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COVID-19: Views From Communities

A collection of stories of community challenges and perseverance in response to COVID-19.

Community Resilience in Plymouth, MI

Academy Fellow Barry G. Rabe ('09), Plymouth, MI

"My home community, Plymouth, MI, is a city of about 10,000 residents lodged between Detroit and Ann Arbor. One of the reasons my family lives here is effective and transparent government and service delivery. All of those skills have been on full display in recent weeks, including very clear and useful electronic updates on all key developments that may have an impact on our community. This ranges from listing of key contacts to particulars on safety from various food purchase options. The City of Plymouth has also encouraged a Plymouth Pulse, a nightly check in among residents that begins with waves from our porches at 7 pm nightly. In our case, this has inspired my block, now known as the RossSt.Rumblers on social media, to celebrate birthdays and the like but also check in and offer support. We see other blocks doing the same and I am not sure that this would have occurred without a nudge and inspiration from our local authorities. I look forward to the day when I can thank all of these great public servants in person."

Socially Distant, But Still Connected

Friend of the Academy Jack Underhill, Fairfax County, VA

"We have had a listserve for many years for anyone in the community who wants to be included on it. People ask for help, for rides to stores, to borrow tools, for the best plumbers, etc. We recently assembled a list of 32 people who are willing to pick up things at the grocery store. Our community, Holmes Run Acres in Fairfax County, is listed on the national trust for Historic Preservation and has a community journal. There is seldom a request for help that no one responds to. The community was created in 1952 and still maintains a strong community spirit. Architecture is modern."

Condo Floor Captains

Academy President and CEO and Fellow, Teresa Gerton ('17), Arlington, VA

"Our condo, whose residents include a number of folks squarely in the most 'at risk' categories for the virus, has established a system of floor captains who check on every resident on their floor (virtually) and who coordinate support for those who can’t shop or get out on their own.  But that doesn’t rise to the level of more complex city/county/state-wide solutions that we might hope to capture."

Social Distancing with Dinosaurs

Academy Fellow Sally Jaggar ('16), Great Falls, VA

"Our neighborhood  of about 30 houses is experiencing one of those "turn overs" that happens periodically: several houses have new families with lots of younger children as older residents have moved away. These new families have brought energy and community spirit with them! Each Tuesday, now, there is a different neighborhood theme (today's is "dinosaurs"). Residents post appropriate drawings on mailboxes and front doors, make chalk drawings on the street, etc. During the day parents and kids walk the neighborhood (social distancing from others) to pick out favorites, admire each others' handiwork, and search out and count the number of dinosaurs. We have different themes for each of the next several weeks. Such a modest idea has generated a lot of smiles -- for all ages."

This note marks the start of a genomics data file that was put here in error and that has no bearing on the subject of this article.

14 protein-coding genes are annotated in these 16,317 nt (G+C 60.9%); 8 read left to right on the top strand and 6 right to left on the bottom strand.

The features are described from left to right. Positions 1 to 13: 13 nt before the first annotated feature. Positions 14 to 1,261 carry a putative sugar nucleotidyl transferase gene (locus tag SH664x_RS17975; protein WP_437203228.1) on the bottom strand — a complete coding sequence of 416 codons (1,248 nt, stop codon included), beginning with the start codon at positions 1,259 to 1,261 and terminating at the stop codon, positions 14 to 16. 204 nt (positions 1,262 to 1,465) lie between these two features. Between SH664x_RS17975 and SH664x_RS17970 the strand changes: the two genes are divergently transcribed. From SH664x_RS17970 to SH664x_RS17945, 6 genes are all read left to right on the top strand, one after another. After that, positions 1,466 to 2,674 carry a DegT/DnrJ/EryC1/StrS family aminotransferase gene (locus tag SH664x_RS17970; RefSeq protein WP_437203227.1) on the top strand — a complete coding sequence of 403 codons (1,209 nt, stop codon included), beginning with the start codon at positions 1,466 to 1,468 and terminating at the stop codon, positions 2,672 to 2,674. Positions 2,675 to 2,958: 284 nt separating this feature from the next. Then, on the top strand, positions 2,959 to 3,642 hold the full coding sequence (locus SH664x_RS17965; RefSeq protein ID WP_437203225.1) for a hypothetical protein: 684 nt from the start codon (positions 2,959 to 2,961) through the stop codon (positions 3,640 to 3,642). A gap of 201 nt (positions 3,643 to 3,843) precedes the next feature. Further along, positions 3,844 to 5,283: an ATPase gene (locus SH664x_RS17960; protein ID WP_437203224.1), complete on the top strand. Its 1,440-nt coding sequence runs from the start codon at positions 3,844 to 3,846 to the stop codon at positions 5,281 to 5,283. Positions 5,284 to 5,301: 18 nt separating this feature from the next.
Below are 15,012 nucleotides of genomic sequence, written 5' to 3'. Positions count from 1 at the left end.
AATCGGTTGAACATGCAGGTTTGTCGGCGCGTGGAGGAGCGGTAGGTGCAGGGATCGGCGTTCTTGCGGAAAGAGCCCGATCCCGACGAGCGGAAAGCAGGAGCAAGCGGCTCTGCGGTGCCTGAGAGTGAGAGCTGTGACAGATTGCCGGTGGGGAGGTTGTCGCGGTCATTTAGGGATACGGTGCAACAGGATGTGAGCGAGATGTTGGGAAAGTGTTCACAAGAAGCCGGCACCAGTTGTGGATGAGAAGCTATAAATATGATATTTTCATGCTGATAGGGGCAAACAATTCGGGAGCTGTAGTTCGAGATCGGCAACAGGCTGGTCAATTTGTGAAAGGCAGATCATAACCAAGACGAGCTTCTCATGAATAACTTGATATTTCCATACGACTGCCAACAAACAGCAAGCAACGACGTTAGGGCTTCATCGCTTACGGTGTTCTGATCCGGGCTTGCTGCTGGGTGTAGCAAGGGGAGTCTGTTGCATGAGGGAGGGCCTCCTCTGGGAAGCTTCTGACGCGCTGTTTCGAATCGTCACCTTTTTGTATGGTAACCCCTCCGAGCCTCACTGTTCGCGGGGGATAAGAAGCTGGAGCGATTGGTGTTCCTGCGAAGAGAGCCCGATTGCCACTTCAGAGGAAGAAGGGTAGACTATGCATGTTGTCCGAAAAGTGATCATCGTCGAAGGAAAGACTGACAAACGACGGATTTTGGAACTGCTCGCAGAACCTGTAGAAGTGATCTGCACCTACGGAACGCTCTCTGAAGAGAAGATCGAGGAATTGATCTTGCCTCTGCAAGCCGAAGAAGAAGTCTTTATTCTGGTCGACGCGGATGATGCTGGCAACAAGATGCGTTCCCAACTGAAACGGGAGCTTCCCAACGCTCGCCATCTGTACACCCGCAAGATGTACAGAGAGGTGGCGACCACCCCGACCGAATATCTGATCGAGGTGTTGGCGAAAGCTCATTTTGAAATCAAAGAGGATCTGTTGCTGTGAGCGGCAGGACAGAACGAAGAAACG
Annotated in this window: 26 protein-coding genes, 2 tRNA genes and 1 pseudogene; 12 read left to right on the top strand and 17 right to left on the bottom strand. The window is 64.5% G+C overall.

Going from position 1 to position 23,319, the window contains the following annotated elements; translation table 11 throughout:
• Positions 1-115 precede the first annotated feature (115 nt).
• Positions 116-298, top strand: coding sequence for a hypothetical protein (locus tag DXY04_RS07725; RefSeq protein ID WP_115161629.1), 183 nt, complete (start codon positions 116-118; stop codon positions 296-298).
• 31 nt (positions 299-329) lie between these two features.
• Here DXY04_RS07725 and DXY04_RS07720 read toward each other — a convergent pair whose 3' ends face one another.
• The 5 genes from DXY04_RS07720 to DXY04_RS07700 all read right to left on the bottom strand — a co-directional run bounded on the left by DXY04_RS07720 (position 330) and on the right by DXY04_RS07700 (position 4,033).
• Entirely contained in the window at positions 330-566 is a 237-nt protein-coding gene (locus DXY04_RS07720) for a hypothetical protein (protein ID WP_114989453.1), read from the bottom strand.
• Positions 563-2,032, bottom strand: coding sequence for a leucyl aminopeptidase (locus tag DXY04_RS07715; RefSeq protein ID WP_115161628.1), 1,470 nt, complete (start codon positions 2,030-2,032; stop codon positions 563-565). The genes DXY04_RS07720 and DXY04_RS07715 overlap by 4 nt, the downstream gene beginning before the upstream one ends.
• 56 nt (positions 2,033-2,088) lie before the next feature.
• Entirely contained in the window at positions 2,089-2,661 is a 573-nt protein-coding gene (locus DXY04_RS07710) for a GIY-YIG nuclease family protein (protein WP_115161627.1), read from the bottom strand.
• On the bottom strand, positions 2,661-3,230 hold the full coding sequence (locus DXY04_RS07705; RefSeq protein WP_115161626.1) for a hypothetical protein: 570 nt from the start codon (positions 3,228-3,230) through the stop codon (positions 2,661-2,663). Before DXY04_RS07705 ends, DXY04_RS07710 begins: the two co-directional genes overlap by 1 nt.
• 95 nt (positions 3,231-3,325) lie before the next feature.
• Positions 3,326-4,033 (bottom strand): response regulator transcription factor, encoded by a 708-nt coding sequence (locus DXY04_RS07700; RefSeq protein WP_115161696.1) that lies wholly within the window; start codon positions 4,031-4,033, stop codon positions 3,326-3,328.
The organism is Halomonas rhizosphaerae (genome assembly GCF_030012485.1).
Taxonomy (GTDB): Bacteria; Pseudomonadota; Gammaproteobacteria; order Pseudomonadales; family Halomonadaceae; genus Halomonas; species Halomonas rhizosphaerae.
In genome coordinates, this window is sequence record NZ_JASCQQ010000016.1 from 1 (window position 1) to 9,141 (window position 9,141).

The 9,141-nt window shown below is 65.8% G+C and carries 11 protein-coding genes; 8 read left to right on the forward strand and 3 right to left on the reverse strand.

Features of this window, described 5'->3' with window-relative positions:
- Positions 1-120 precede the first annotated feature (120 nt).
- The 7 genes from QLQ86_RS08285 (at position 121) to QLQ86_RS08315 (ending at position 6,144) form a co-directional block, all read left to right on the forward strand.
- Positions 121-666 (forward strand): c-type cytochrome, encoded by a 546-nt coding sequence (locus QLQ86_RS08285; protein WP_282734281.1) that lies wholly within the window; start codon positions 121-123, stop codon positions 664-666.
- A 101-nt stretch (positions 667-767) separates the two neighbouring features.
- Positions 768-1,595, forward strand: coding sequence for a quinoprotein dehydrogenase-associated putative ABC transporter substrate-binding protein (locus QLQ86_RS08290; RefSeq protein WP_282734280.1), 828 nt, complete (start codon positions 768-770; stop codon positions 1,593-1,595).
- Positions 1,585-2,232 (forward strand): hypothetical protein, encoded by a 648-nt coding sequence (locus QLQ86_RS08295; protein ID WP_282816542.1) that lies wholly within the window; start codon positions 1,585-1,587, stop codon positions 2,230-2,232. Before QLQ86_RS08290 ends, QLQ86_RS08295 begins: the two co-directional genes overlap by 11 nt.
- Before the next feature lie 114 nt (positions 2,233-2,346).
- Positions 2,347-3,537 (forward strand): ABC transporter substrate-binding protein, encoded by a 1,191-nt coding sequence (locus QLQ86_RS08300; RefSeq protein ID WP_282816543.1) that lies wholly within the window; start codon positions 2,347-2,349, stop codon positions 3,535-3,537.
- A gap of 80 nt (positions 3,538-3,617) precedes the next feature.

Keeping Ourselves Safe, Helps All

Academy Fellow Don Bathurst ('16), Fairfax County, VA

"Not much has changed for me personally. After putting social distancing guidance in place at DHS in 2009, I've been aware of touch surfaces and hand hygiene. This was a great basis when I went through, and continue maintenance for a cancer diagnosis. I've been doing the guidance for years! Locally, we've hunkered down and brought my youngest home from school, so she can continue with on-line classes. I continue engagement with the EOM and IGS Standing Panels at NAPA, as well as a study group. I'm also working with committees of AFCEA and SEA. I continue to mentor a few in federal agencies, early, mid, and late career. And, we're trying to patronize local restaurants with carry out orders. We'll need them, and all small businesses, when we emerge from this. My hope is that we can all reflect on what's good in our lives and look out for others. Keeping ourselves safe, helps all." 

Local Communities and Governments Lead the Way

Academy Fellow Robert Bland ('12), Denton, TX

"The COVID-19 crisis has elevated the sense of community among people across the world.  I see it here in my city of Denton, Texas. People are spending more time talking with neighbors (at a safe distance, of course). There is a heightened sense of the needs and vulnerabilities of others. The isolation has elevated the awareness of how much we depend on each other and how much others depend on me.  I am most thrilled by the significant role that local government officials have taken in combating the pandemic. This is an era of local government leadership, and public administrators are at the forefront in leading our communities and the nation out of the crisis and back to a state of safety and normalcy."

Adapting City and State Regulations

Academy Fellow Norton N. Bonaparte, Jr. ('09), Sanford, FL

"One action the City of Sanford took was to relax our sign regulations to allow restaurants that were offering take out or pick up service to put signs in locations that would not normally be allowed. Also, since the our Governor issued an Executive Order stating the municipal meetings did not have to have a physical quorum, our city commission yesterday held it’s first teleconference (virtual) commission meeting."

Daily Governor Briefings

Academy Fellow Jodi Sandfort ('17), Minneapolis, MN

"Daily governor briefings (on conference call) with Cabinet are broadcast live on Minnesota Public Radio - all press members can call in and the public can hear the responses."